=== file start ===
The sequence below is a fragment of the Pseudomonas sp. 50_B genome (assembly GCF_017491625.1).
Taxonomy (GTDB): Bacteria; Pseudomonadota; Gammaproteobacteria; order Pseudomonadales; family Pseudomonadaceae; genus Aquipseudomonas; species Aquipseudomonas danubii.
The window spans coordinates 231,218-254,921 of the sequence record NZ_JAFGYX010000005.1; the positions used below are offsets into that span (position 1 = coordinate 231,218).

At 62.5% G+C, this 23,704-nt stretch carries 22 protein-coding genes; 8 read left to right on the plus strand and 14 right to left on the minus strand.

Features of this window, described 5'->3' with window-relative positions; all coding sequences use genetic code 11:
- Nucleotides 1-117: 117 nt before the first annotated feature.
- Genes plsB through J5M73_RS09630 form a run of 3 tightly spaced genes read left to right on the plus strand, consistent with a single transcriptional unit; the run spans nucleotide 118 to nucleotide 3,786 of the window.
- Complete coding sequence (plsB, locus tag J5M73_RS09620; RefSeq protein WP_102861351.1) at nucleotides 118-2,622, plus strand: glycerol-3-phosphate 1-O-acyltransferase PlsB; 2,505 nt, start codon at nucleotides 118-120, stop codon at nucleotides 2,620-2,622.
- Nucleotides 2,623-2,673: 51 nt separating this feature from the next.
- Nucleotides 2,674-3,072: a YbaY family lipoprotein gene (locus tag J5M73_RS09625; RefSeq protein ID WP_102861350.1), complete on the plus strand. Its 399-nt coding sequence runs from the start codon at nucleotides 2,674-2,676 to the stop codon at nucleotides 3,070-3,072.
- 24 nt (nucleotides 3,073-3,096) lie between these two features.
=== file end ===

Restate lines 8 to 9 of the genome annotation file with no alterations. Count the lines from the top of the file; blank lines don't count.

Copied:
- Complete coding sequence (plsB, locus tag J5M73_RS09620; RefSeq protein WP_102861351.1) at nucleotides 118-2,622, plus strand: glycerol-3-phosphate 1-O-acyltransferase PlsB; 2,505 nt, start codon at nucleotides 118-120, stop codon at nucleotides 2,620-2,622.
- Nucleotides 2,623-2,673: 51 nt separating this feature from the next.